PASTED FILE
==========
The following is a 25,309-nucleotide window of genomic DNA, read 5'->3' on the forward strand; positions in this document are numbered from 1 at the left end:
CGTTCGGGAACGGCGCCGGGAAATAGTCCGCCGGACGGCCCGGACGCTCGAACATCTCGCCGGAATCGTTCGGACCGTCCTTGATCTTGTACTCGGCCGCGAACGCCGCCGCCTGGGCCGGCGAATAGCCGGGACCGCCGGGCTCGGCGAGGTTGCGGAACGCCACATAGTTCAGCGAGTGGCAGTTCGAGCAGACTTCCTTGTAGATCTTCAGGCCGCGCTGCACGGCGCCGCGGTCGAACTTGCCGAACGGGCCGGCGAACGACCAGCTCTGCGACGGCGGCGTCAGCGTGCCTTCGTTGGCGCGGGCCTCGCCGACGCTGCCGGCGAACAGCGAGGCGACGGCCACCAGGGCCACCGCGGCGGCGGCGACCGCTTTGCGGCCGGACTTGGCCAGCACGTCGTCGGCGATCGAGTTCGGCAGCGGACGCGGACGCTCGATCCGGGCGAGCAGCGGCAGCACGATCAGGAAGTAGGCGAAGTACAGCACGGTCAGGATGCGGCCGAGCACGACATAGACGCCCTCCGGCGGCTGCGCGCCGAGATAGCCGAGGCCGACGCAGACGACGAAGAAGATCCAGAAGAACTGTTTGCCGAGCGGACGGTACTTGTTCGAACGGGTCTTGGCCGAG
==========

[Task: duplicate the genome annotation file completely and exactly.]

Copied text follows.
The following is a 25,309-nucleotide window of genomic DNA, read 5'->3' on the forward strand; positions in this document are numbered from 1 at the left end:
CGTTCGGGAACGGCGCCGGGAAATAGTCCGCCGGACGGCCCGGACGCTCGAACATCTCGCCGGAATCGTTCGGACCGTCCTTGATCTTGTACTCGGCCGCGAACGCCGCCGCCTGGGCCGGCGAATAGCCGGGACCGCCGGGCTCGGCGAGGTTGCGGAACGCCACATAGTTCAGCGAGTGGCAGTTCGAGCAGACTTCCTTGTAGATCTTCAGGCCGCGCTGCACGGCGCCGCGGTCGAACTTGCCGAACGGGCCGGCGAACGACCAGCTCTGCGACGGCGGCGTCAGCGTGCCTTCGTTGGCGCGGGCCTCGCCGACGCTGCCGGCGAACAGCGAGGCGACGGCCACCAGGGCCACCGCGGCGGCGGCGACCGCTTTGCGGCCGGACTTGGCCAGCACGTCGTCGGCGATCGAGTTCGGCAGCGGACGCGGACGCTCGATCCGGGCGAGCAGCGGCAGCACGATCAGGAAGTAGGCGAAGTACAGCACGGTCAGGATGCGGCCGAGCACGACATAGACGCCCTCCGGCGGCTGCGCGCCGAGATAGCCGAGGCCGACGCAGACGACGAAGAAGATCCAGAAGAACTGTTTGCCGAGCGGACGGTACTTGTTCGAACGGGTCTTGGCCGAG